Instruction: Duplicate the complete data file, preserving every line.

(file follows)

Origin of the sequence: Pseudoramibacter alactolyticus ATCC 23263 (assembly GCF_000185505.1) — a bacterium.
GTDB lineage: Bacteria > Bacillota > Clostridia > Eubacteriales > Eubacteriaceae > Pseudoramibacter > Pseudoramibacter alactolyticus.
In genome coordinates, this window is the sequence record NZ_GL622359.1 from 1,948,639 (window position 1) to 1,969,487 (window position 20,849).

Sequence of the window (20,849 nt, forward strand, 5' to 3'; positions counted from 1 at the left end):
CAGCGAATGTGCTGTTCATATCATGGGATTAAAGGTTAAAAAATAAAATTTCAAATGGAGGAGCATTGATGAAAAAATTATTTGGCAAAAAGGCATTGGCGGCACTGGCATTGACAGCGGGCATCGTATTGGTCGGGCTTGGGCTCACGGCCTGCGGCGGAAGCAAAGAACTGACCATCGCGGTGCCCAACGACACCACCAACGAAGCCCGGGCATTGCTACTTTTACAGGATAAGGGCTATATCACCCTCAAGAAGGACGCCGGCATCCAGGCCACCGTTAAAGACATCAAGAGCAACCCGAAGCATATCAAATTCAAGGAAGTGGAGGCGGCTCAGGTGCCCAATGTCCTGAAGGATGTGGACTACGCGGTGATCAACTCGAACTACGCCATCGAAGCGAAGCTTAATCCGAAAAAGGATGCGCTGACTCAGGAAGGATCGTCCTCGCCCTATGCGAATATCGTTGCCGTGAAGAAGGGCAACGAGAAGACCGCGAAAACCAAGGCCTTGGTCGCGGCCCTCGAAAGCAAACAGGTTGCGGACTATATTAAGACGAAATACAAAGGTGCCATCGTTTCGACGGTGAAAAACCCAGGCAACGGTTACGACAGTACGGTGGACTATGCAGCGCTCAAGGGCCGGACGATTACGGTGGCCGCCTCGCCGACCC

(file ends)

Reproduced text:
Origin of the sequence: Pseudoramibacter alactolyticus ATCC 23263 (assembly GCF_000185505.1) — a bacterium.
GTDB lineage: Bacteria > Bacillota > Clostridia > Eubacteriales > Eubacteriaceae > Pseudoramibacter > Pseudoramibacter alactolyticus.
In genome coordinates, this window is the sequence record NZ_GL622359.1 from 1,948,639 (window position 1) to 1,969,487 (window position 20,849).

Sequence of the window (20,849 nt, forward strand, 5' to 3'; positions counted from 1 at the left end):
CAGCGAATGTGCTGTTCATATCATGGGATTAAAGGTTAAAAAATAAAATTTCAAATGGAGGAGCATTGATGAAAAAATTATTTGGCAAAAAGGCATTGGCGGCACTGGCATTGACAGCGGGCATCGTATTGGTCGGGCTTGGGCTCACGGCCTGCGGCGGAAGCAAAGAACTGACCATCGCGGTGCCCAACGACACCACCAACGAAGCCCGGGCATTGCTACTTTTACAGGATAAGGGCTATATCACCCTCAAGAAGGACGCCGGCATCCAGGCCACCGTTAAAGACATCAAGAGCAACCCGAAGCATATCAAATTCAAGGAAGTGGAGGCGGCTCAGGTGCCCAATGTCCTGAAGGATGTGGACTACGCGGTGATCAACTCGAACTACGCCATCGAAGCGAAGCTTAATCCGAAAAAGGATGCGCTGACTCAGGAAGGATCGTCCTCGCCCTATGCGAATATCGTTGCCGTGAAGAAGGGCAACGAGAAGACCGCGAAAACCAAGGCCTTGGTCGCGGCCCTCGAAAGCAAACAGGTTGCGGACTATATTAAGACGAAATACAAAGGTGCCATCGTTTCGACGGTGAAAAACCCAGGCAACGGTTACGACAGTACGGTGGACTATGCAGCGCTCAAGGGCCGGACGATTACGGTGGCCGCCTCGCCGACCC